When the FDA is deciding whether to approve new drugs, one of their ethical responsibilities is clear—to deny treatments that involve more risk for patients than expected benefits. Of course, there are other reasons beyond mere morality for the agency to uphold this responsibility. For one, risky drugs cause undue harm to patients, potentially leading to lawsuits, negative publicity, and fatalities. As such, the FDA has stipulated a standard threshold of 2.5%—representing the maximal chance that drug trials might be false positives, essentially meaning that they are willing to consider drugs that are shown to have a less than 2.5% of being defective—for approving drugs intended to treat serious conditions and rare disease. While this risk threshold is essential for keeping patients safe from risky and defective drugs, could a risk threshold so low prevent effective drugs from reaching the market, thereby harming patients?

Could a risk threshold so low prevent effective drugs from reaching the market, thereby harming patients?

Two MIT researches seem to think so. In their recently published paper on the FDA’s drug approval process, economist Andrew Lo and grad student Vahid Montazerhodjat contend that the agency’s considerations are weighted more toward avoiding Type I error (approving ineffective therapies) than Type II error (rejecting effective therapies).1 As such, the FDA’s current policy deprives direly ill patients of treatments that could improve both their immediate condition and long-term prospects for survival.

Take pancreatic cancer, for example. Patients diagnosed with this devastating malady experience 5-year survival rates of barely 7%. The 5-year survival rate for prostate cancer, meanwhile, is 98.9%.2 Yet new drugs for both diseases—one quite treatable, the other nearly amounting to a death sentence—must pass the same stringent risk barrier for approval. Such a policy prevents patients suffering from numerous devastating conditions from accessing drugs whose benefits far outweigh their risks.

Lo and Montazerhodjat propose a simple remedy: adjust the risk threshold to a level proportionate to the severity of the disease. Employing Bayesian Decision Analysis to calculate the ideal trade-off between Type I and Type II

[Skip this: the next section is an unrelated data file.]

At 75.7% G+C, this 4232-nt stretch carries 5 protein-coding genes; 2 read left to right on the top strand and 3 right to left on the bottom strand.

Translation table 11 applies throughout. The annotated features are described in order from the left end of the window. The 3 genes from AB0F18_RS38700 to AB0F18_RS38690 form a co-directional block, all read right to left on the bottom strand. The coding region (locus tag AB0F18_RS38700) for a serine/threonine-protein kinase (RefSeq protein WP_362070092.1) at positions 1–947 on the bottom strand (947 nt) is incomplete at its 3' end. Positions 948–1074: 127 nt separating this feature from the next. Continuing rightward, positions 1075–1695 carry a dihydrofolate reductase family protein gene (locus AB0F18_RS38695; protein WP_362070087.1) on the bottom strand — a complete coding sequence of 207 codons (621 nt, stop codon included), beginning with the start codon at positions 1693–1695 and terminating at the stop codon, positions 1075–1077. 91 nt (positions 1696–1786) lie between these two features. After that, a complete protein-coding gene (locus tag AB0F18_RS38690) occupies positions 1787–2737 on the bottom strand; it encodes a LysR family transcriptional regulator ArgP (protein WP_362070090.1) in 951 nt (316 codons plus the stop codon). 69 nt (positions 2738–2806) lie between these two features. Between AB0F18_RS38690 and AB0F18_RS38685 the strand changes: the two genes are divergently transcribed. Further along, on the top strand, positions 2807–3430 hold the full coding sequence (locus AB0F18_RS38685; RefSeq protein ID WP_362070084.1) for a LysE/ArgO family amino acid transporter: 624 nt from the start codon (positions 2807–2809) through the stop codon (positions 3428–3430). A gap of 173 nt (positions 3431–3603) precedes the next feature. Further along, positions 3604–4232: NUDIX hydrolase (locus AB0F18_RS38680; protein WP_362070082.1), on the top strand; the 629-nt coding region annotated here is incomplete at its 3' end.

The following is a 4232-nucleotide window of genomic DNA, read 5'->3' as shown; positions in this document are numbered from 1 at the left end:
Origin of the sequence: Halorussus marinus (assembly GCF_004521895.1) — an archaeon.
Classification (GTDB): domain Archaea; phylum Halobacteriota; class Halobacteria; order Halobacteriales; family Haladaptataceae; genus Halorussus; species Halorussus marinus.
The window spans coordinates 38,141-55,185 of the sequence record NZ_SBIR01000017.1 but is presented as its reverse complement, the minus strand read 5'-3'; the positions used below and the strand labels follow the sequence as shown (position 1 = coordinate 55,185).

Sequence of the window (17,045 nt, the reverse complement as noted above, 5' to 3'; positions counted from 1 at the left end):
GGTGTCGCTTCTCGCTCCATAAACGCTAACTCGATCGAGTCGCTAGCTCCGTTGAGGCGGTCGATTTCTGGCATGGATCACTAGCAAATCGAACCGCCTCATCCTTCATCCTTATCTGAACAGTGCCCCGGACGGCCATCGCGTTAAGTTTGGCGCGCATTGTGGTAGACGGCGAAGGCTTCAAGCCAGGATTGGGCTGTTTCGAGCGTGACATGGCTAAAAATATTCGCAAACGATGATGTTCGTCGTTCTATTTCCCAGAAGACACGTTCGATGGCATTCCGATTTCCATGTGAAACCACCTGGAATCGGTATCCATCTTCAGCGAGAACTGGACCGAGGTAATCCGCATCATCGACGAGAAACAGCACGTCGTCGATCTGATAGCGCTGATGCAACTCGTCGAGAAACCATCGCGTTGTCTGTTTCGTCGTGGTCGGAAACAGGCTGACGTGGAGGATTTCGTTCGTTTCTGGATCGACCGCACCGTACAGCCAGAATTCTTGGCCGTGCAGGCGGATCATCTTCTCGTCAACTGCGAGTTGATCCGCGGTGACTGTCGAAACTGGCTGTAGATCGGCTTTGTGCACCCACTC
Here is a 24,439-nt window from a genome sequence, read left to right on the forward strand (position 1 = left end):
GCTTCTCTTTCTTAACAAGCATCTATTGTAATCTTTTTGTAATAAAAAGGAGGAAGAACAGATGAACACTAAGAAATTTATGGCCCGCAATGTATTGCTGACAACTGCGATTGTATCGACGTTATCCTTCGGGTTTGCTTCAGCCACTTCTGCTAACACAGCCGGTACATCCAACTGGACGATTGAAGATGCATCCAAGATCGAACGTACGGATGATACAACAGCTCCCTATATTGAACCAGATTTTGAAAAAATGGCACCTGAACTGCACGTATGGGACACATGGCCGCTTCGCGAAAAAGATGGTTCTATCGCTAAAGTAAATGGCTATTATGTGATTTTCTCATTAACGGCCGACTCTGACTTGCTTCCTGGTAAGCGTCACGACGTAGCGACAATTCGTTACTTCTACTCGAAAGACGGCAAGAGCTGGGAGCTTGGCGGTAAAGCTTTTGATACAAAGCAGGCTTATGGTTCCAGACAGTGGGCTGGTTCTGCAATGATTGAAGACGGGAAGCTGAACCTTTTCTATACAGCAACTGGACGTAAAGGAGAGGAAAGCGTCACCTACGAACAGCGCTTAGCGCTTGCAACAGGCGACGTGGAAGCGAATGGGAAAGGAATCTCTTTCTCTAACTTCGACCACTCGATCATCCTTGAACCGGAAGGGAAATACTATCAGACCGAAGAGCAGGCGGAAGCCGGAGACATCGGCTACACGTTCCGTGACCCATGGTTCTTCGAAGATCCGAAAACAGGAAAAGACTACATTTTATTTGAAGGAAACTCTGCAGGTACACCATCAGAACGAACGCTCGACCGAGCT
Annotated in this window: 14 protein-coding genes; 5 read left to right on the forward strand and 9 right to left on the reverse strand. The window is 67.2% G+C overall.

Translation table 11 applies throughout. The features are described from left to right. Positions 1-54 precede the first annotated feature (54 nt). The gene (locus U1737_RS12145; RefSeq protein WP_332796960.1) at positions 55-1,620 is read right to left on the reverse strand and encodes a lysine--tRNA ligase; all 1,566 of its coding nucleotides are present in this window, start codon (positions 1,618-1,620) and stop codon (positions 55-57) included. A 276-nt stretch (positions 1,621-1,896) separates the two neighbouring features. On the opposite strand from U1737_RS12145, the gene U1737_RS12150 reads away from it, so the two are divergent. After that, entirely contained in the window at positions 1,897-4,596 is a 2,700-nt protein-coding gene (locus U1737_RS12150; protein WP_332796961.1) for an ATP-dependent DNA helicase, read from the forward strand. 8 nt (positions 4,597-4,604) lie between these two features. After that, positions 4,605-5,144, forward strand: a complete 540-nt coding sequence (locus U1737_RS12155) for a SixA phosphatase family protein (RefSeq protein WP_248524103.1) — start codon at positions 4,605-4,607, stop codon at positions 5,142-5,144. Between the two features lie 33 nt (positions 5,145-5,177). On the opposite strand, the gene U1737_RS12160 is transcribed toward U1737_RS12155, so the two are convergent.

errors, they calculated that any pancreatic cancer treatment with less than a 27.9% of being defective should receive approval.3 Raising the acceptable risk threshold by a factor of more than ten would greatly increase the number of drugs on the market whose benefits outweigh potential harm for pancreatic cancer patients.4  Patients suffering from other severe conditions—such as lung cancer, liver cancer or cirrhosis of the liver—would also stand much to gain from a risk-adjusted approval policy.

The overall thrust of the paper is aimed at holding the FDA to one of its central ethical responsibilities—to approve treatments whose expected benefits outweigh the potential risk for patients. Though the FDA’s responsibility to minimize Type II error is less obvious than its need to minimize type I error due to the more visible consequences of the latter (e.g. patients dying from faulty and unsafe medication), the moral burden on the agency is equivalent in both cases. As such, the FDA should modify their drug approval process along the guiding ethical principle that any drug whose potential benefits outweigh possible risks should be approved. Under such a new process, the risk calculus that goes into approving new drugs must account for the relative severity of the condition the drug is intended to treat. Therefore the current “one size fits all” risk threshold for drug approval is both unethical and undesirable.

  1. Lo, Andrew and Vahid Montazerhodjat. “Is the FDA too conservative or Too Aggressive?” The National Bureau of Economic Research (August, 2015).
  2. “Fact Sheets: Pancreas Cancer.” And “Fact Sheets: Prostate Cancer.” National Cancer Institute. http://seer.cancer.gov/statfacts/html/pancreas.html and http://seer.cancer.gov/statfacts/html/prost.html. Accessed October 10, 2015.
  3. Lo, Andrew and Vahid Montazerhodjat. “Is the FDA too conservative or Too Aggressive?” The National Bureau of Economic Research (August, 2015).
  4. Lo, Andrew and Vahid Montazerhodjat. “Is the FDA too conservative or Too Aggressive?” The National Bureau of Economic Research (August, 2015).